Pricing formula for Hong Kong’s government-subsidised flats up for review, city leader says
Carrie Lam tells lawmakers goal is to boost affordability for greater number of aspiring homeowners amid latest application rush in scheme
The pricing formula for government-subsidised flats may be reviewed to make them more affordable for a greater number of aspiring homeowners, according to Hong Kong’s chief executive.
Carrie Lam Cheng Yuet-ngor told the Legislative Council on Wednesday of her plan amid keen competition during the latest sale under the Housing Authority’s Home Ownership Scheme (HOS). The 4,431 flats on offer saw an average of more than 37 applicants per unit.
The application deadline for the flats at the three developments in Cheung Sha Wan, Kai Tak and Tung Chung closed at 7pm on Wednesday.
Lam, who has pledged to boost home ownership and improve living standards, said her administration would be willing to look into “unpegging” the prices of government-subsidised flats, including those under the HOS, from market rates.
The top official also noted a Legco panel passed a motion earlier in the week to set HOS prices at construction costs.
However, she did not elaborate how the government would proceed with the “unpegging”, nor did she mention a time frame.
At Wednesday’s question-and-answer session with lawmakers, pro-establishment lawmaker Kwok Wai-keung asked for ways to contain rocketing flat prices. Lam admitted authorities’ efforts to add to the housing supply had been a letdown for the public.
“Since I assumed office [as chief executive last July], housing has been an issue that has concerned me deeply and one that I understand has not yet been addressed as the public expects.”
Kwok, of the Federation of Trade Unions and also a Housing Authority member, said after the session he was pleased with Lam’s response.
“The idea has been put forward for some time, but the Housing Authority does not seem very keen on it,” he added. “I hope we can see some progress soon, now that the chief executive has voiced her support for the idea.”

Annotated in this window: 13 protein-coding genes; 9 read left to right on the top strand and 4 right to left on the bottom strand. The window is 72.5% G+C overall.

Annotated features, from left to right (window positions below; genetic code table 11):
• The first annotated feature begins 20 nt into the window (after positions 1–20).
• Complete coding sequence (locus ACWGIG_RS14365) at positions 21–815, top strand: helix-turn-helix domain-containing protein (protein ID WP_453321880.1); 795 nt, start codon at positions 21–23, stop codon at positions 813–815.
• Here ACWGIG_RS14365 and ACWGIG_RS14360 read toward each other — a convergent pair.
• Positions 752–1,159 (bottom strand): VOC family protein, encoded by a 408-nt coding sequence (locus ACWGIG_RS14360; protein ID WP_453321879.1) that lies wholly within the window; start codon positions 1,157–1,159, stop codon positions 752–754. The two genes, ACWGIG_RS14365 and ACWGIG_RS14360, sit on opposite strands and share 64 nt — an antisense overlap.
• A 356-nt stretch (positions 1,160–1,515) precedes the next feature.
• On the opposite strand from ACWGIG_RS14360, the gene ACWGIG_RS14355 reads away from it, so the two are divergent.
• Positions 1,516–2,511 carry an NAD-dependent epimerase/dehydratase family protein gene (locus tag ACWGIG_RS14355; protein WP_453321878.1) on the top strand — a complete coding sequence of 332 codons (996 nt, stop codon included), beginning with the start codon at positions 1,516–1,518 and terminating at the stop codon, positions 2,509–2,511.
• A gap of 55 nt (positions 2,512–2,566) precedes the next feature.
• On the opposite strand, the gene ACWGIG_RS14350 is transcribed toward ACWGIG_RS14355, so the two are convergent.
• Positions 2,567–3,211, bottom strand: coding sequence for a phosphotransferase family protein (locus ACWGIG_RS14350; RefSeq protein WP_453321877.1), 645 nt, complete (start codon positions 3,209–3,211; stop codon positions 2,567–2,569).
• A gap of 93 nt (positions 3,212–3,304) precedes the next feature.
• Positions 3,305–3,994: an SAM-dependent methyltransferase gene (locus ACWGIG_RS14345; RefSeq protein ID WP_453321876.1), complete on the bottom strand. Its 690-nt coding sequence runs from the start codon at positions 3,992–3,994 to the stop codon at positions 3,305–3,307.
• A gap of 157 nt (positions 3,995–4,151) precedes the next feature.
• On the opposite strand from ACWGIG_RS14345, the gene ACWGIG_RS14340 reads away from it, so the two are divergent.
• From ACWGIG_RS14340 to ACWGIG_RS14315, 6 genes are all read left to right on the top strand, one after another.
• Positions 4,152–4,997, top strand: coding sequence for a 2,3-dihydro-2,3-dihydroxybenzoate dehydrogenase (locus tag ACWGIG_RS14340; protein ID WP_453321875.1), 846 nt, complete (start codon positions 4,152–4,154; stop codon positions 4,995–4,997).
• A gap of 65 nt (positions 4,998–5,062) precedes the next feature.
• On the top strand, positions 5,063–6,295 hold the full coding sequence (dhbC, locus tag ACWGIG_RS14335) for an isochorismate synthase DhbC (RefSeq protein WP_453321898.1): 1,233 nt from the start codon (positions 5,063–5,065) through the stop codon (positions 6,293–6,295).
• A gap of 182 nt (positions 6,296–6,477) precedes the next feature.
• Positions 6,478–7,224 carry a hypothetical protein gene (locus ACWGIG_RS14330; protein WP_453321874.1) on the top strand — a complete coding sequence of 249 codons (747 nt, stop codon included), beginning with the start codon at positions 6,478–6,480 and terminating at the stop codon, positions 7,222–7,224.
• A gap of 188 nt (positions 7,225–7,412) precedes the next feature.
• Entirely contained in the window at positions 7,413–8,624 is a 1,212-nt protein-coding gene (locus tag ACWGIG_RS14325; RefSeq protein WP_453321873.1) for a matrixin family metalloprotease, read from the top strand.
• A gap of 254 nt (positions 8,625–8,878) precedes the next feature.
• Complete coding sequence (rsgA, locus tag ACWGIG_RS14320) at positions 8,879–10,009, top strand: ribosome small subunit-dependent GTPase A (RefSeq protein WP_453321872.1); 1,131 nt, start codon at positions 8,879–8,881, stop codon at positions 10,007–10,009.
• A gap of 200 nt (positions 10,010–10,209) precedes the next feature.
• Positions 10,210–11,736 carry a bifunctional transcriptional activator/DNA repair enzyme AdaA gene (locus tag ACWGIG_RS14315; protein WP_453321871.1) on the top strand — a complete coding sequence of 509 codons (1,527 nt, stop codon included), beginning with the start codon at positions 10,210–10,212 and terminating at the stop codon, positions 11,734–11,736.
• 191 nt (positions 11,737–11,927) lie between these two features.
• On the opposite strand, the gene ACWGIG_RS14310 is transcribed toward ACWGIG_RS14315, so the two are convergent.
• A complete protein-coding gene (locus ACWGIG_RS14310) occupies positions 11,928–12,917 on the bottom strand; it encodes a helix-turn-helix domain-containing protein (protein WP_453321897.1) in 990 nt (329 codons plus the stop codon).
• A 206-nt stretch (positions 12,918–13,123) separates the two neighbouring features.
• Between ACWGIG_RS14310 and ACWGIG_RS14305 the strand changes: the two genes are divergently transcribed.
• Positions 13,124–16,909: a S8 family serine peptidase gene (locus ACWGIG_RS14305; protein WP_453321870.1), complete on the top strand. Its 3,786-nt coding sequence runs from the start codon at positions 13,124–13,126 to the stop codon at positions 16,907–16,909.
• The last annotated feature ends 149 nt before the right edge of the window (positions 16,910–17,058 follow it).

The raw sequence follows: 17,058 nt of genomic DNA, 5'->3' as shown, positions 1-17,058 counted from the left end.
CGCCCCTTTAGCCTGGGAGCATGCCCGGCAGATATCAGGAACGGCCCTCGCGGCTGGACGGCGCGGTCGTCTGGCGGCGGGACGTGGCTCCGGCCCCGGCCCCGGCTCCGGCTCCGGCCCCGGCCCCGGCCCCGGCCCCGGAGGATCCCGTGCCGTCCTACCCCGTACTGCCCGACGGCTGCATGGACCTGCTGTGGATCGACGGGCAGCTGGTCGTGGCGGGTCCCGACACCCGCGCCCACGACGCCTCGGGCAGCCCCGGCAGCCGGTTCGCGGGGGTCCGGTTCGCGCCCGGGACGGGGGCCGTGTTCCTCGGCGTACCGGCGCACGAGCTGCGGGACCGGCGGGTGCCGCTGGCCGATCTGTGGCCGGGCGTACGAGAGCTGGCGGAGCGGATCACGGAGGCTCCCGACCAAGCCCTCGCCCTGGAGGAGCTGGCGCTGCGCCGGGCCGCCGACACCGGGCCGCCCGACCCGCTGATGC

However, fellow authority member Stanley Wong Yuen-fai, who chairs the government task force studying land supply options, expressed reservations about the “unpegging”.
“It’s easier said than done,” Wong said. “At present, people applying to buy government-subsidised flats are subject to some income and asset limits. The question we have to address is where the limits should be drawn to allow some buyers to buy government flats at cost.”
He added prices varied at different times and that income and asset limits were also subject to adjustment.
The idea of unpegging HOS flat pricing from market levels dates back to 2011, when then chief executive Donald Tsang Yam-kuen announced in his policy address a plan to reintroduce the scheme to help people own homes. It was suspended in 2002 to shore up the private market amid an economic downturn.
Tsang at the time proposed setting prices for HOS flats based on buyers’ ability to pay a mortgage.
In 2016, then chief executive Leung Chun-ying raised a similar idea, seeking to lower flat prices by pegging them to construction costs to help young couples buy their own homes.
At Wednesday’s session, Lam said “anti-land-development” activists should be partly blamed for the city’s housing crunch. Their calls for stopping mainland Chinese from coming to settle locally to reunite with their families in the city were an “unrealistic” solution to the shortage, she said.
“Only by developing more land can public expectations be addressed,” she added.
The Housing Authority said on Thursday it had received 166,000 forms since applications for the latest sale opened on March 29.
Flat prices ranged from about HK$1.6 million for a 277 sq ft flat in the Tung Chung project, to about HK$6.3 million for a 630 sq ft flat in Cheung Sha Wan.
In the sale last June, the oversubscription rate was 49, with 104,654 applicants vying for the 2,108 flats on offer.